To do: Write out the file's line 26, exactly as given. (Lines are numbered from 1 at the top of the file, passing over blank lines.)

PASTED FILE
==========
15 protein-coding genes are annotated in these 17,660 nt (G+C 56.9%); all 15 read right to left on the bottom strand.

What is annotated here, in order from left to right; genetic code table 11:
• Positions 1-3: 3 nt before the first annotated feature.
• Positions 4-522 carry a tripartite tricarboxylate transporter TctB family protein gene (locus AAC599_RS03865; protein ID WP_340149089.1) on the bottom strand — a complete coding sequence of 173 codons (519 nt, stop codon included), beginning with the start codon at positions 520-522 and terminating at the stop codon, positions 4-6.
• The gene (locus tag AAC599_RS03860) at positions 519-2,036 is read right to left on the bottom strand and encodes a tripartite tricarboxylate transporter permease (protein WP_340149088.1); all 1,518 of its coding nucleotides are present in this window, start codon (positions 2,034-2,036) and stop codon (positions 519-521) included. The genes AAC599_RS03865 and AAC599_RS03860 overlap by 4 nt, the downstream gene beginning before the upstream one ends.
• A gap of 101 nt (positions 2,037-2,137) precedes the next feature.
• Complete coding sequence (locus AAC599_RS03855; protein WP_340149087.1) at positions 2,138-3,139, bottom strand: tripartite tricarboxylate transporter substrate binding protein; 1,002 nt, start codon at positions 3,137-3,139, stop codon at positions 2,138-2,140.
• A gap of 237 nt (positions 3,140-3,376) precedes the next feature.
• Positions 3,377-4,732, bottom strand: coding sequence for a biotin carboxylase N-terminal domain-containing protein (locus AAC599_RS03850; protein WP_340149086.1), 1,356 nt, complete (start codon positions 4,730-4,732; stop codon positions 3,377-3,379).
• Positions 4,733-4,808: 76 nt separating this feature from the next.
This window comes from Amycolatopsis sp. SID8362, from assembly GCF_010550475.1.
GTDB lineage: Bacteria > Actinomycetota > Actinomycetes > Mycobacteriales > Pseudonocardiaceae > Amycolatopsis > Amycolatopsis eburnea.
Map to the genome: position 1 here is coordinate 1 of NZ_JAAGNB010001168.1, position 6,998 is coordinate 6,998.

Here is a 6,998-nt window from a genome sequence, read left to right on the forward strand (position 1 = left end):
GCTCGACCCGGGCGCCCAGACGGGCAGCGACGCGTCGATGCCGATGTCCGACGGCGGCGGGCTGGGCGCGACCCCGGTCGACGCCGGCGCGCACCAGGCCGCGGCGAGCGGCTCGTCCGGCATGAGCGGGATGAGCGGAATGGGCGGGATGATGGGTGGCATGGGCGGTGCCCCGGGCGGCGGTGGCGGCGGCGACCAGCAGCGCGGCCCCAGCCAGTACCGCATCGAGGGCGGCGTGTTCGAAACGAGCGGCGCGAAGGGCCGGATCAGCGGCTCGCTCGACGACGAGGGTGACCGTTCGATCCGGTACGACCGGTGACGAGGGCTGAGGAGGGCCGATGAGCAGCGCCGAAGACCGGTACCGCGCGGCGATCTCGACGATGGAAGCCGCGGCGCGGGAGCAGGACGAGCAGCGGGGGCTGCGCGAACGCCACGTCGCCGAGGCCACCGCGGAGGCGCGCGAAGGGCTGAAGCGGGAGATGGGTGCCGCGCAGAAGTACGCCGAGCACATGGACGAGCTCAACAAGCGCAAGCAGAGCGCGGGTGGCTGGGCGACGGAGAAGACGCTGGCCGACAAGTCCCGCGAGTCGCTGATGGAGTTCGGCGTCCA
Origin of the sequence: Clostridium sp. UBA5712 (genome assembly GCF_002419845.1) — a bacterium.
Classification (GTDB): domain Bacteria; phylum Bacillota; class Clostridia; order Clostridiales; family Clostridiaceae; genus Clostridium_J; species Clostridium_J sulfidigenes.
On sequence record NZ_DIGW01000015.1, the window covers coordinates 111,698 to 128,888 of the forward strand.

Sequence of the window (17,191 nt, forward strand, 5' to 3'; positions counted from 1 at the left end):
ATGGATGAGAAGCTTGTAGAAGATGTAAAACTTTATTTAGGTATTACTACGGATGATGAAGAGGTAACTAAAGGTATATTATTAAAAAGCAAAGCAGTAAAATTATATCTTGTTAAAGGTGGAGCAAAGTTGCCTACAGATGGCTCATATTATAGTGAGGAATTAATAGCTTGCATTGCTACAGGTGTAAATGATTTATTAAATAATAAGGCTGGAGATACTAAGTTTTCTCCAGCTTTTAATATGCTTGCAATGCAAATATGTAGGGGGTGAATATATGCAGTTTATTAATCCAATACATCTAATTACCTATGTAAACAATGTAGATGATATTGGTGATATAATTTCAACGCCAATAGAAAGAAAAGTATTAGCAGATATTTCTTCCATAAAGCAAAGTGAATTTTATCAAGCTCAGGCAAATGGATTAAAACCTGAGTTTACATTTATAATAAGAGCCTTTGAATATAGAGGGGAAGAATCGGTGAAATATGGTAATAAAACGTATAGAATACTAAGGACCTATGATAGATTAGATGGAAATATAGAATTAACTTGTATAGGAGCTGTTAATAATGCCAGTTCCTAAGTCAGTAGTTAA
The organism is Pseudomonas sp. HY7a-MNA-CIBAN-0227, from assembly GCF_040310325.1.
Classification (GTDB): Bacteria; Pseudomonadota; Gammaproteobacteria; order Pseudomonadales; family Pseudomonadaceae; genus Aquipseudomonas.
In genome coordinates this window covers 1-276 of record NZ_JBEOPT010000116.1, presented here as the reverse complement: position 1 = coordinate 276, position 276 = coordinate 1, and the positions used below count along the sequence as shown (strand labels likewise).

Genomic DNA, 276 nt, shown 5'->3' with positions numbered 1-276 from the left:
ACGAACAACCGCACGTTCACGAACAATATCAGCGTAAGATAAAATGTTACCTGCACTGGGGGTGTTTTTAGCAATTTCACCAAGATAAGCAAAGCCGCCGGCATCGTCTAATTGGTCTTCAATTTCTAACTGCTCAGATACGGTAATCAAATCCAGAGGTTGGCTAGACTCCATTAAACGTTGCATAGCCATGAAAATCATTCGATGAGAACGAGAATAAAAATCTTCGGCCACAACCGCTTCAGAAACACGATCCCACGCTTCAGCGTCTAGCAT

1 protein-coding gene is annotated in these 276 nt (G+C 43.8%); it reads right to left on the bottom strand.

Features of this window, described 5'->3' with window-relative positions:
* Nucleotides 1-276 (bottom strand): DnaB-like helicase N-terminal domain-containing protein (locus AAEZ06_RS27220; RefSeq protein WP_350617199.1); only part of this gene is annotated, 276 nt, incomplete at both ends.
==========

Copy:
1 protein-coding gene is annotated in these 276 nt (G+C 43.8%); it reads right to left on the bottom strand.